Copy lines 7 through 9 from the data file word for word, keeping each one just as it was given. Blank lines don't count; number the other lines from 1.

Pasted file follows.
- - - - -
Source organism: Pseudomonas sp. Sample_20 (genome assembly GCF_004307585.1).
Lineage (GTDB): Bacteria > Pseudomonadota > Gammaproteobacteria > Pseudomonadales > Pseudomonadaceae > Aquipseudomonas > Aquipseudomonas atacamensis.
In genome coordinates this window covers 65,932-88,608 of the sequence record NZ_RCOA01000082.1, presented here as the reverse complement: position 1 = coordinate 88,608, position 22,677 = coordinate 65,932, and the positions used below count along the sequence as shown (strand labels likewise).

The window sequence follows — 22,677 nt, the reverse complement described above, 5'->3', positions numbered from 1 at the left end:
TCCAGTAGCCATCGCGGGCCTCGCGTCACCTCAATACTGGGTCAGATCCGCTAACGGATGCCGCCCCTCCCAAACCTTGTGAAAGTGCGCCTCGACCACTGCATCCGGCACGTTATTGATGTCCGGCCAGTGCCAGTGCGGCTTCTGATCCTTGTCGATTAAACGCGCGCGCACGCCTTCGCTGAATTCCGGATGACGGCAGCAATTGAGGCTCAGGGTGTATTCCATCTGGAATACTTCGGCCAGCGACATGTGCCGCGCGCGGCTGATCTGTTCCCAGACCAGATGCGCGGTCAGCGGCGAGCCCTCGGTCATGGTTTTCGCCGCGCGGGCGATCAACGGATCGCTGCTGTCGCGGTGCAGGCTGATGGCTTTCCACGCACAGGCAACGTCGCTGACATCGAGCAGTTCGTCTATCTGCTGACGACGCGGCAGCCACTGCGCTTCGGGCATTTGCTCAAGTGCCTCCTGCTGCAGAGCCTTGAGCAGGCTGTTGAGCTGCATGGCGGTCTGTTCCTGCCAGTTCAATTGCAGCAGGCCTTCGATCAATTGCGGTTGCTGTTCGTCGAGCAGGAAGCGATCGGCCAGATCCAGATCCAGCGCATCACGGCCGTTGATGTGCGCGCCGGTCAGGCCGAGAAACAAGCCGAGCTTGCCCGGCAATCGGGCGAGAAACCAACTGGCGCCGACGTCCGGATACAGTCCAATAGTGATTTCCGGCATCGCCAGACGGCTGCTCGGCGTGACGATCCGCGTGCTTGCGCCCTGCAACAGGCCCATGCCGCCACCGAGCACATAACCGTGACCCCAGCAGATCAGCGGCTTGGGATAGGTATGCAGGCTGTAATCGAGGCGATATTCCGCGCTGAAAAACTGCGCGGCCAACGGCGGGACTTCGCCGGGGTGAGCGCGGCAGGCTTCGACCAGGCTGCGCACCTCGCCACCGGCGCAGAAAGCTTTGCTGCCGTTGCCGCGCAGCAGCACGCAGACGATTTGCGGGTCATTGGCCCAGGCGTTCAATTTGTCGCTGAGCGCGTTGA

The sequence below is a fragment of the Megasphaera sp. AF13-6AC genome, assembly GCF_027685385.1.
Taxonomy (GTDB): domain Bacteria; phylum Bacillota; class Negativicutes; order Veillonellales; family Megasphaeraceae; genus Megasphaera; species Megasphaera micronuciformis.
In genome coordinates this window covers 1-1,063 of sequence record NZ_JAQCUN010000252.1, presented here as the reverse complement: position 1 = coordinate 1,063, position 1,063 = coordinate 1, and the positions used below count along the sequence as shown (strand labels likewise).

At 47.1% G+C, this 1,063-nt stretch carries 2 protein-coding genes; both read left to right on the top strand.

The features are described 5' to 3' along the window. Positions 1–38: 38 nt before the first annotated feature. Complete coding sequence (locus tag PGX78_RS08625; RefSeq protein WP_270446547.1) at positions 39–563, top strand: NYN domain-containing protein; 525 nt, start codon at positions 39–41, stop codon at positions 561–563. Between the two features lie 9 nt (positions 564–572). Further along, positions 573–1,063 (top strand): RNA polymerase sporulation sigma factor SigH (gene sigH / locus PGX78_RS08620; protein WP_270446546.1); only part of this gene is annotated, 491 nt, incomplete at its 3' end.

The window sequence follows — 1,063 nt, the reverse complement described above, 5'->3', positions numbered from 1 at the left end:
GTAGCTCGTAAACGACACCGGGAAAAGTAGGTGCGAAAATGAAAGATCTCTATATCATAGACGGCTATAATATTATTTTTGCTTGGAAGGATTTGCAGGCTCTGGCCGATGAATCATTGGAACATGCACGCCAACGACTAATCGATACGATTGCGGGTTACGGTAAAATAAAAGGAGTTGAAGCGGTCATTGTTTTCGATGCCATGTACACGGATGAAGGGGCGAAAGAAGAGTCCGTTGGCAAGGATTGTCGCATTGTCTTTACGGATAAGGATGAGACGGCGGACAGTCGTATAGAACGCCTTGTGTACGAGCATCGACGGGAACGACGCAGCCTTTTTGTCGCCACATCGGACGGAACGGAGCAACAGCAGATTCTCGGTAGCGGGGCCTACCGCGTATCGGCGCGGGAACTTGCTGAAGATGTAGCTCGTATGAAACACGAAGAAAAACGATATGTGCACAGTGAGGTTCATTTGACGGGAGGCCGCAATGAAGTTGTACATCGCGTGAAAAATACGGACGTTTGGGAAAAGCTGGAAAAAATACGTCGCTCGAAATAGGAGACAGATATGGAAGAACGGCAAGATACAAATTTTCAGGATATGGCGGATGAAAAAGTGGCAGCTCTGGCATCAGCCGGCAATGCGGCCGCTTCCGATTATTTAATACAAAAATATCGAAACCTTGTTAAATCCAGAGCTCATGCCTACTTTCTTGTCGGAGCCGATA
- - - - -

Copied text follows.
Taxonomy (GTDB): domain Bacteria; phylum Bacillota; class Negativicutes; order Veillonellales; family Megasphaeraceae; genus Megasphaera; species Megasphaera micronuciformis.
In genome coordinates this window covers 1-1,063 of sequence record NZ_JAQCUN010000252.1, presented here as the reverse complement: position 1 = coordinate 1,063, position 1,063 = coordinate 1, and the positions used below count along the sequence as shown (strand labels likewise).

At 47.1% G+C, this 1,063-nt stretch carries 2 protein-coding genes; both read left to right on the top strand.